Mushiya Tshikuka is a walking blast of sunshine. When the owner of The Damn Salon walks into a room, she alters the mood and shifts the environment in an instant with a subtle but confident strut that should be patented. She flashes that trophy smile with ease, belying an inner strength and unbreakable resolve that simmers just beneath the surface.
Her colorful personality — and even more flavorful natural hair which has a personality of its own — will be on full display during the debut of the new WEtv reality show, “Cutting It in the ATL.” The series, which debuts May 21 at 10 p.m. EST, chronicles the emotional and professional rollercoaster journey of five salon owners who fight to enhance their brands and compete for clients and talented stylists.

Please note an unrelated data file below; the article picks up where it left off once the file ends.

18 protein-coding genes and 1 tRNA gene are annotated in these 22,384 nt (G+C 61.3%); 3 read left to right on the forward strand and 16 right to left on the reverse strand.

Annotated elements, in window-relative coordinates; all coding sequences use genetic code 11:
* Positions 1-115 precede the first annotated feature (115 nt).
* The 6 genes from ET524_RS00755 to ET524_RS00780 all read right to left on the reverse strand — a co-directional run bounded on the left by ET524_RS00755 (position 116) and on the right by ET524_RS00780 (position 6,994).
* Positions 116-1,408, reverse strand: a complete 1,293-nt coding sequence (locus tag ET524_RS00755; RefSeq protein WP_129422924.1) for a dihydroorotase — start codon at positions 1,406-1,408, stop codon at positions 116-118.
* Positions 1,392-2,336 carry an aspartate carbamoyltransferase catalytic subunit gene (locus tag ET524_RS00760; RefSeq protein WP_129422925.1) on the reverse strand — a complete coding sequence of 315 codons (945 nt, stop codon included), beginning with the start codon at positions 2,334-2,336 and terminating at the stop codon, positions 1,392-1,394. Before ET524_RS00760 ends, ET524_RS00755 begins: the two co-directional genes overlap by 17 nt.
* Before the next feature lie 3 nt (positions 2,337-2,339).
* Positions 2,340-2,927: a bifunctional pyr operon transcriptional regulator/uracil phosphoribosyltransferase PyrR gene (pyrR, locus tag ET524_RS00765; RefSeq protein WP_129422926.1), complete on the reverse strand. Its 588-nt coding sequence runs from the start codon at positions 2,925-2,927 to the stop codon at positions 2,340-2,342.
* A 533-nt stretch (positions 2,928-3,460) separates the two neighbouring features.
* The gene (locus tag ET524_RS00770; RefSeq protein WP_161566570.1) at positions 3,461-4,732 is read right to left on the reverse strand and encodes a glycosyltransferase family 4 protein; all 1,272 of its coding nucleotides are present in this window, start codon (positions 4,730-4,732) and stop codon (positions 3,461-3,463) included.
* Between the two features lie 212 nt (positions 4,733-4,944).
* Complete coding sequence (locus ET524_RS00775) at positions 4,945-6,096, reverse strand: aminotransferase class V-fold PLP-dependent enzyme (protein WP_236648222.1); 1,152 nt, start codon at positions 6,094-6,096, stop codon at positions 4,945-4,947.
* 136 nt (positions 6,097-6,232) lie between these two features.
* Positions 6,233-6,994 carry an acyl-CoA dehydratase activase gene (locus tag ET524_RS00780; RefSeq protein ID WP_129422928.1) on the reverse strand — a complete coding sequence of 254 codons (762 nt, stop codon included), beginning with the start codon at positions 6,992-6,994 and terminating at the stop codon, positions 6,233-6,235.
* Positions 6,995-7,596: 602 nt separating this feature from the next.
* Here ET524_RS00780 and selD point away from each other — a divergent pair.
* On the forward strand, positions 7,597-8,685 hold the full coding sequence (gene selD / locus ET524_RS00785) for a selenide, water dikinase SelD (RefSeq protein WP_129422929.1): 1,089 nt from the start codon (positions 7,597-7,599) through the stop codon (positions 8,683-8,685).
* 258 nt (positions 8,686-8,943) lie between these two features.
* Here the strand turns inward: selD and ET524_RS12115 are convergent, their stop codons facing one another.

Speaking of flavor: you have to have ample supplies of it, combined with a healthy heaping of intestinal fortitude, to name your shop The Dam Salon, a natural hair boutique nestled comfortably along the manicured streets of the north Atlanta suburbs.
“I named it The Damn Salon because everything that we do, everything that we touch, every transition we make into somebody … it will make someone stand up and say ‘damn!’ and fall in love with themselves … like, ‘Damn!’ Mushiya said.
You’ll learn early in the series that Mushiya is cut from a different cloth and traipses through life to her own rhythm that beats strongly from her soul. Her life’s trajectory towards natural hair salon ownership began in the Motherland, in the country of The Congo, where her impressionable young mind was not contaminated with false and narrow definitions of beauty.